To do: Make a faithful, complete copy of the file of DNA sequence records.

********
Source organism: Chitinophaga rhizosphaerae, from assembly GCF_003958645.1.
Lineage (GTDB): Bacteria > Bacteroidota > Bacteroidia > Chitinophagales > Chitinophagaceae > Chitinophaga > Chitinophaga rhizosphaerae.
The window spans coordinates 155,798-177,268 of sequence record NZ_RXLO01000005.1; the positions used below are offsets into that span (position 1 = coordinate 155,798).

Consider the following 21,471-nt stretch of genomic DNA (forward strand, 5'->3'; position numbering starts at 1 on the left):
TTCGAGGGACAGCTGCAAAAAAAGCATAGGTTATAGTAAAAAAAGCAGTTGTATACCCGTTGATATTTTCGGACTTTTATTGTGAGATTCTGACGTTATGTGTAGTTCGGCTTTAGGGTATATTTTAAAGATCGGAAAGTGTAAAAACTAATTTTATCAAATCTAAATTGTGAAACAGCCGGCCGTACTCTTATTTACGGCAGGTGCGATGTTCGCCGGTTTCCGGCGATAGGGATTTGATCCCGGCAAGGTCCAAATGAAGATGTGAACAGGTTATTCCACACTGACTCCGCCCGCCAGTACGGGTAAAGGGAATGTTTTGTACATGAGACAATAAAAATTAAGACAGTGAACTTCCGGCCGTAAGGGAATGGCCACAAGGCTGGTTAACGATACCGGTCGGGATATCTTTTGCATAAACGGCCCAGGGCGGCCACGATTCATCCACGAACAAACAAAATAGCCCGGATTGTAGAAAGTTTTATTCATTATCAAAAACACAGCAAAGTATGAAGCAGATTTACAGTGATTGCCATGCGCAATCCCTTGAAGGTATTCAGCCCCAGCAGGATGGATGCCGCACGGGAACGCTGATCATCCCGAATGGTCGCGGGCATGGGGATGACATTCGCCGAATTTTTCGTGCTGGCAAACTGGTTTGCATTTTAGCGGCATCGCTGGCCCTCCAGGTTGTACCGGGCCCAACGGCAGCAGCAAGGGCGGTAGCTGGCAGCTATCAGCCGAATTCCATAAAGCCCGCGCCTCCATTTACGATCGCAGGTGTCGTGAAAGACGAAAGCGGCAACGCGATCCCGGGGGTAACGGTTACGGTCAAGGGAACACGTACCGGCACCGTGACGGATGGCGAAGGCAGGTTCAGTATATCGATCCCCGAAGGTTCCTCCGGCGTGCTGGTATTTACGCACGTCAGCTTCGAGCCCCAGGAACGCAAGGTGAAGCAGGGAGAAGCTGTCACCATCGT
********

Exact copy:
Source organism: Chitinophaga rhizosphaerae, from assembly GCF_003958645.1.
Lineage (GTDB): Bacteria > Bacteroidota > Bacteroidia > Chitinophagales > Chitinophagaceae > Chitinophaga > Chitinophaga rhizosphaerae.
The window spans coordinates 155,798-177,268 of sequence record NZ_RXLO01000005.1; the positions used below are offsets into that span (position 1 = coordinate 155,798).

Consider the following 21,471-nt stretch of genomic DNA (forward strand, 5'->3'; position numbering starts at 1 on the left):
TTCGAGGGACAGCTGCAAAAAAAGCATAGGTTATAGTAAAAAAAGCAGTTGTATACCCGTTGATATTTTCGGACTTTTATTGTGAGATTCTGACGTTATGTGTAGTTCGGCTTTAGGGTATATTTTAAAGATCGGAAAGTGTAAAAACTAATTTTATCAAATCTAAATTGTGAAACAGCCGGCCGTACTCTTATTTACGGCAGGTGCGATGTTCGCCGGTTTCCGGCGATAGGGATTTGATCCCGGCAAGGTCCAAATGAAGATGTGAACAGGTTATTCCACACTGACTCCGCCCGCCAGTACGGGTAAAGGGAATGTTTTGTACATGAGACAATAAAAATTAAGACAGTGAACTTCCGGCCGTAAGGGAATGGCCACAAGGCTGGTTAACGATACCGGTCGGGATATCTTTTGCATAAACGGCCCAGGGCGGCCACGATTCATCCACGAACAAACAAAATAGCCCGGATTGTAGAAAGTTTTATTCATTATCAAAAACACAGCAAAGTATGAAGCAGATTTACAGTGATTGCCATGCGCAATCCCTTGAAGGTATTCAGCCCCAGCAGGATGGATGCCGCACGGGAACGCTGATCATCCCGAATGGTCGCGGGCATGGGGATGACATTCGCCGAATTTTTCGTGCTGGCAAACTGGTTTGCATTTTAGCGGCATCGCTGGCCCTCCAGGTTGTACCGGGCCCAACGGCAGCAGCAAGGGCGGTAGCTGGCAGCTATCAGCCGAATTCCATAAAGCCCGCGCCTCCATTTACGATCGCAGGTGTCGTGAAAGACGAAAGCGGCAACGCGATCCCGGGGGTAACGGTTACGGTCAAGGGAACACGTACCGGCACCGTGACGGATGGCGAAGGCAGGTTCAGTATATCGATCCCCGAAGGTTCCTCCGGCGTGCTGGTATTTACGCACGTCAGCTTCGAGCCCCAGGAACGCAAGGTGAAGCAGGGAGAAGCTGTCACCATCGT